For many girls across Africa, getting their period means staying home from school, exposure to negative social stigma, and the risk of significant health issues all because they don’t have access to safe sanitary products.

Period poverty is a global issue, which affects mensutrators who don't have access to safe, hygienic period products or who can't manage their periods with dignity — because of stigma, or a lack of menstrual education, or proper hygiene facilities.

And, as highlighted by the UN Population Fund (UNFPA), period poverty can have lasting consequences on a menstruator's education and economic opportunities, as well as exacerbating existing vulnerabilities.

While global data on period poverty and its impacts are lacking, one widely cited statistic attributed to UNESCO says 1 in 10 girls in Africa miss school because they don't have access to menstrual products or because there aren't adequate toilets to use at school. Others will drop out of school altogether.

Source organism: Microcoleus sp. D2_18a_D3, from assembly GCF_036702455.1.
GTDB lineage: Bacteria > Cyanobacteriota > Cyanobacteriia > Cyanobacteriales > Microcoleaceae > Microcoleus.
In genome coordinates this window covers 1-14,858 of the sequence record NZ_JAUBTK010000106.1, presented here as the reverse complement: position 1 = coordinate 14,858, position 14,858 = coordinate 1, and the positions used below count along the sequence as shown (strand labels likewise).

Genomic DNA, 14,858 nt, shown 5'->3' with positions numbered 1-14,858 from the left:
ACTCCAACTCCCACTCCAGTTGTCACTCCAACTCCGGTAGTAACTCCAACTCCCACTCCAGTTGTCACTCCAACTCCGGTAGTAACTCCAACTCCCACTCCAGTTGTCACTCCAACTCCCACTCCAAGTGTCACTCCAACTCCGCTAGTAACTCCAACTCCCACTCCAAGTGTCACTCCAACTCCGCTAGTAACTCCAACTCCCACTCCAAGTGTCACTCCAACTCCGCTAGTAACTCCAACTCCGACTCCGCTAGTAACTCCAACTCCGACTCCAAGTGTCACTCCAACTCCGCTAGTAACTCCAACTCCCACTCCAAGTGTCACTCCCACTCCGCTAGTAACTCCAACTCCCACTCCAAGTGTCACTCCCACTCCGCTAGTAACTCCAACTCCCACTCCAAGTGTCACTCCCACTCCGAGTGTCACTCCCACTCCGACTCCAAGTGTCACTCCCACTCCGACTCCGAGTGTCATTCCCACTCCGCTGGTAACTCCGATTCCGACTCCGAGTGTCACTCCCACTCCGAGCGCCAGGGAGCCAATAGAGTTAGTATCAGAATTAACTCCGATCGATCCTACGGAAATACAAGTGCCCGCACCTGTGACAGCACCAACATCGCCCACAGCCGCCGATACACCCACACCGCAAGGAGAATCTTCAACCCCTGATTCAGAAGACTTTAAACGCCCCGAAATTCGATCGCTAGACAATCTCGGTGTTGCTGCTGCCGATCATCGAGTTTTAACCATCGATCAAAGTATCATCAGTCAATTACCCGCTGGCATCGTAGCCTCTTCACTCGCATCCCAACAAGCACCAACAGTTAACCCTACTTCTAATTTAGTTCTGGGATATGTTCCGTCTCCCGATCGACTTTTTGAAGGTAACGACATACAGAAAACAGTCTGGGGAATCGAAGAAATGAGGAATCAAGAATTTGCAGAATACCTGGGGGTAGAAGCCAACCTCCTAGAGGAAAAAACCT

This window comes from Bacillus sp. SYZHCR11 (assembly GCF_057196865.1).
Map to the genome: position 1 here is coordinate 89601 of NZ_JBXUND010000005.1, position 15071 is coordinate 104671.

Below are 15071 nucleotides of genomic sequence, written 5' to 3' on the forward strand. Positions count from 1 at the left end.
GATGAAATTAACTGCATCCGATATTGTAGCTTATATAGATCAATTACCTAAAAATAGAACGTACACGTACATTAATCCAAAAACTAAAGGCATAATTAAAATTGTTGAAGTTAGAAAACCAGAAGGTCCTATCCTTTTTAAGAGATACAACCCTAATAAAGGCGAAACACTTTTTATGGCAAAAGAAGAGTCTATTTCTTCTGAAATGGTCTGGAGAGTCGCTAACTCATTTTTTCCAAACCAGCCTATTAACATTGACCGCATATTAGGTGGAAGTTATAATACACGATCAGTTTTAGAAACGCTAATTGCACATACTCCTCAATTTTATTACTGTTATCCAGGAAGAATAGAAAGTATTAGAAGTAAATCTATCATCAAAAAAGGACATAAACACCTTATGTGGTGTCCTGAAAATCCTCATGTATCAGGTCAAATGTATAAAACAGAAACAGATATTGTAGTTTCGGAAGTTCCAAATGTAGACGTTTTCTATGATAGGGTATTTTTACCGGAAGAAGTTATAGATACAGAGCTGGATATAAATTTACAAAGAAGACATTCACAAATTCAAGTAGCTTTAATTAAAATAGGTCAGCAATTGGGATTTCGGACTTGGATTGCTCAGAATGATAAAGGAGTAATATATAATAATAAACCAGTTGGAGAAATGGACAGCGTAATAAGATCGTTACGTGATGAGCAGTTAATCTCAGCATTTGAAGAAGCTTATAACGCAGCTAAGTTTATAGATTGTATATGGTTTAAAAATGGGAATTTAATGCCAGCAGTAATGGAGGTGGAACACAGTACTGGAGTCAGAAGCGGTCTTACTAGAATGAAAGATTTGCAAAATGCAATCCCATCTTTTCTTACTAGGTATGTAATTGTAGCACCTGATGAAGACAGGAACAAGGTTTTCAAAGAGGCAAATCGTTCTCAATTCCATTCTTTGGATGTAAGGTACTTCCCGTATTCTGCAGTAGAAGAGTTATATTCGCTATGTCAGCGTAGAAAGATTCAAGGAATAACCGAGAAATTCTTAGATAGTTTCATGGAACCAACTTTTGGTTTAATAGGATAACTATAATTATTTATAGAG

Women and girls across the continent already experience discrimination based on gender across all areas of life, and taking care of their menstrual health and hygiene — a perfectly normal part of life — simply shouldn't be yet another discrimination to be faced.

The good news is that across the continent (and around the world) there are a great many activists and advocates working to raise awareness on period poverty and how it affects women and girls in Africa. Here are just some of these activists and how, in their experience, period poverty is impacting the lives of women and girls across the continent.

  1. Period poverty can expose young girls to infections
  2. It can lead to a spike in early pregnancy, HIV/AIDS, and STDs
  3. In South Africa, adolescent girls miss up to 5 days of school per month due to menstruation.
  4. Girls are led to believe they and their periods are unclean

Read the full article about period poverty by Tife Sanusi at Global Citizen.